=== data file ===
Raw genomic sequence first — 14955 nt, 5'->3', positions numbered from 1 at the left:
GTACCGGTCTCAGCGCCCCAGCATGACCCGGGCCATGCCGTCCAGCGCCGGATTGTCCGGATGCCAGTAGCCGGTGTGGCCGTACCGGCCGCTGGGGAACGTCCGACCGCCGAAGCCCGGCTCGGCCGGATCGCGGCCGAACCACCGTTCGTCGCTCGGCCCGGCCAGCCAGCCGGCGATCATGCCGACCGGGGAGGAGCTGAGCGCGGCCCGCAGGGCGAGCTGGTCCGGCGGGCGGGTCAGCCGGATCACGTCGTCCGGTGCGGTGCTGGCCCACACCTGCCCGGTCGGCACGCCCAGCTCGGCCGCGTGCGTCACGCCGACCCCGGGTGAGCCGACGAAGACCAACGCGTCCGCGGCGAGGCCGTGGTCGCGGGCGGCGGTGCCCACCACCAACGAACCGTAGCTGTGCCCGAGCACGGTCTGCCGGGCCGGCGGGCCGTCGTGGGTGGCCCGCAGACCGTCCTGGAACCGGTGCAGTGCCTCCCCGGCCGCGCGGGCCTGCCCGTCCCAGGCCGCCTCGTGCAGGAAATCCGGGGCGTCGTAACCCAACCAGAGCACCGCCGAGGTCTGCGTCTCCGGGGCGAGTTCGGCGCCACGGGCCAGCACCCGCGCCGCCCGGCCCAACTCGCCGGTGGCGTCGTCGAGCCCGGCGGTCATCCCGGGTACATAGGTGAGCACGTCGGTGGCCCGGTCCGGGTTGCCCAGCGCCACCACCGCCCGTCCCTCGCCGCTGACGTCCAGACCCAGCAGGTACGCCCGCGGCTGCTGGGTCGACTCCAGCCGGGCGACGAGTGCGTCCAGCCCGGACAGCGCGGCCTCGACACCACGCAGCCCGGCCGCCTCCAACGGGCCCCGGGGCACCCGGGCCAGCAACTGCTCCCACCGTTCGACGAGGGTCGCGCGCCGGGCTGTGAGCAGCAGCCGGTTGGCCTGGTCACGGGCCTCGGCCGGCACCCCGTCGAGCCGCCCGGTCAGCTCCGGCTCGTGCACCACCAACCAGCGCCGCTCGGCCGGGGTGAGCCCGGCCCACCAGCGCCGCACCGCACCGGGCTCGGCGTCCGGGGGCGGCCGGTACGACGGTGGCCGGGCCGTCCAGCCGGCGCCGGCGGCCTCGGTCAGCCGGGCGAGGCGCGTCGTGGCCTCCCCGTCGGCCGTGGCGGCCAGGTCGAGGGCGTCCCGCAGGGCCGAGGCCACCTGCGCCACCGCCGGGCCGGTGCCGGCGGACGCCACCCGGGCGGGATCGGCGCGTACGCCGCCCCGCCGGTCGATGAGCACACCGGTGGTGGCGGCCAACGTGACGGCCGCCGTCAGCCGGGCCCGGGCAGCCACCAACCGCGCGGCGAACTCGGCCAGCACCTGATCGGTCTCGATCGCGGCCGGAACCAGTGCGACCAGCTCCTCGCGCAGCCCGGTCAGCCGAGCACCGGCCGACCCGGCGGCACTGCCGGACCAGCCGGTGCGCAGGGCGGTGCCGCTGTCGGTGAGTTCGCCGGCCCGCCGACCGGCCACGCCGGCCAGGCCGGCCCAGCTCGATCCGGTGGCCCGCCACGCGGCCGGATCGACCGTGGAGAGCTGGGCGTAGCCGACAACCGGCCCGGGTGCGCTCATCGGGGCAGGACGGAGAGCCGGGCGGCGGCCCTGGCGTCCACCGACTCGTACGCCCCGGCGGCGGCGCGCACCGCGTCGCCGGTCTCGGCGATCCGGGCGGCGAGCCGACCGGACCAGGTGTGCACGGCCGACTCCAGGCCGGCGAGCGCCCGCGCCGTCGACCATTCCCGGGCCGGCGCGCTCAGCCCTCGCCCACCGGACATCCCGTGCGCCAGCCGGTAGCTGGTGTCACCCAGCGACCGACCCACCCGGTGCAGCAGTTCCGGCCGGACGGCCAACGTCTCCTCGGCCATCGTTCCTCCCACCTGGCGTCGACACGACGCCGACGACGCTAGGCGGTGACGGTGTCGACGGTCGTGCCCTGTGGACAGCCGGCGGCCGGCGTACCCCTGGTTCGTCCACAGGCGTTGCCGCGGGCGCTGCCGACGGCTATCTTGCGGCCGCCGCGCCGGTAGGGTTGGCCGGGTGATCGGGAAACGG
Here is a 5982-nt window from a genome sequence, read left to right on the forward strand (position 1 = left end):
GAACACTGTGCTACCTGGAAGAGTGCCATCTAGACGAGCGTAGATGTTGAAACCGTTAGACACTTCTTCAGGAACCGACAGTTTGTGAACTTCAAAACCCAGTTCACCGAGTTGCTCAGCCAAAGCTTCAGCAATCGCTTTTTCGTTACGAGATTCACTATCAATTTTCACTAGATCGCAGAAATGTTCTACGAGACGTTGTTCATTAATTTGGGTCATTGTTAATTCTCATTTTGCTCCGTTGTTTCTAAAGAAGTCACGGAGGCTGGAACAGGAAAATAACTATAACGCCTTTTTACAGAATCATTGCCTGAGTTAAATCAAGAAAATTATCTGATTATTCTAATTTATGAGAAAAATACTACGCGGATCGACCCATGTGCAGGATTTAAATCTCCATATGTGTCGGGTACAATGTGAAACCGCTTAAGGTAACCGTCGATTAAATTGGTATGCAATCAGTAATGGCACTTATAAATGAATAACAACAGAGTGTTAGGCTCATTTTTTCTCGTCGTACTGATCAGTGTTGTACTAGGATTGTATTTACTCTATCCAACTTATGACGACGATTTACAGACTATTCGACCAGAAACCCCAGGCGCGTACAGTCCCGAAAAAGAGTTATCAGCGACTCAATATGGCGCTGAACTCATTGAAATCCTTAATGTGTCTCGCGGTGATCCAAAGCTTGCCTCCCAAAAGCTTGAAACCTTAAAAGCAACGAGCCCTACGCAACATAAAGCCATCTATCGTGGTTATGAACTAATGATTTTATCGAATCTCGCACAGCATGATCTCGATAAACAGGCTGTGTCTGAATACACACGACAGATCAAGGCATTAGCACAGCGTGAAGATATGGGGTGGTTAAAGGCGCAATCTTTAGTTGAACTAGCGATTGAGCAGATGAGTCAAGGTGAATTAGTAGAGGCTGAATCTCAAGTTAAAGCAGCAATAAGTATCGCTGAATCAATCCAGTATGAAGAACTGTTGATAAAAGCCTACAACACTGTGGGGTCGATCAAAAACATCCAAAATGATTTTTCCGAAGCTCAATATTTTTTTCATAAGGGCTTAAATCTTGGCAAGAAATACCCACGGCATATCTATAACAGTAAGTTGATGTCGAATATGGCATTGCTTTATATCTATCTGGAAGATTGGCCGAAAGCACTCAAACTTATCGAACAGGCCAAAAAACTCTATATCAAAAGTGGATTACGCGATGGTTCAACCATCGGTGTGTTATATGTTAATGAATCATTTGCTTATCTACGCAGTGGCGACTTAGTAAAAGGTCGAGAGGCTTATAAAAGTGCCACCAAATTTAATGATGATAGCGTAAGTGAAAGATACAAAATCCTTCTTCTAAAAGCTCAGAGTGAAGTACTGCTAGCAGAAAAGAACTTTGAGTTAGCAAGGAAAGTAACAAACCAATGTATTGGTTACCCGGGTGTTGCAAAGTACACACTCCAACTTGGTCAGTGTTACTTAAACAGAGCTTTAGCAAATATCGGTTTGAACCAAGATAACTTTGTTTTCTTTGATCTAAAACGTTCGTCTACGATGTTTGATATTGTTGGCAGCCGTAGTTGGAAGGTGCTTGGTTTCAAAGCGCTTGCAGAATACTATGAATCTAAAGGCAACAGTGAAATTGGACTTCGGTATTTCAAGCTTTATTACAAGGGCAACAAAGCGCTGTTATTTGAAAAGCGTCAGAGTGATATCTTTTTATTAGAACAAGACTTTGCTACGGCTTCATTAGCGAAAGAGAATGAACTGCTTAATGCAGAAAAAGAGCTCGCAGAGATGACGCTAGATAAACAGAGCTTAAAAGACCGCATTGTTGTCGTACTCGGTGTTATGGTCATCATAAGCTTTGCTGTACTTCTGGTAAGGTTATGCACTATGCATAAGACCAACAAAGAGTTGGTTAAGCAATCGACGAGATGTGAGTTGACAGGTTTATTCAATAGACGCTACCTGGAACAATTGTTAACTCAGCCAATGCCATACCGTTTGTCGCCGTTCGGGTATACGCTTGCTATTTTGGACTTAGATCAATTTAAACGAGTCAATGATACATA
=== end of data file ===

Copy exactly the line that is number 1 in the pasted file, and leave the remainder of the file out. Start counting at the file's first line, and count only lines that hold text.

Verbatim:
Raw genomic sequence first — 14955 nt, 5'->3', positions numbered from 1 at the left: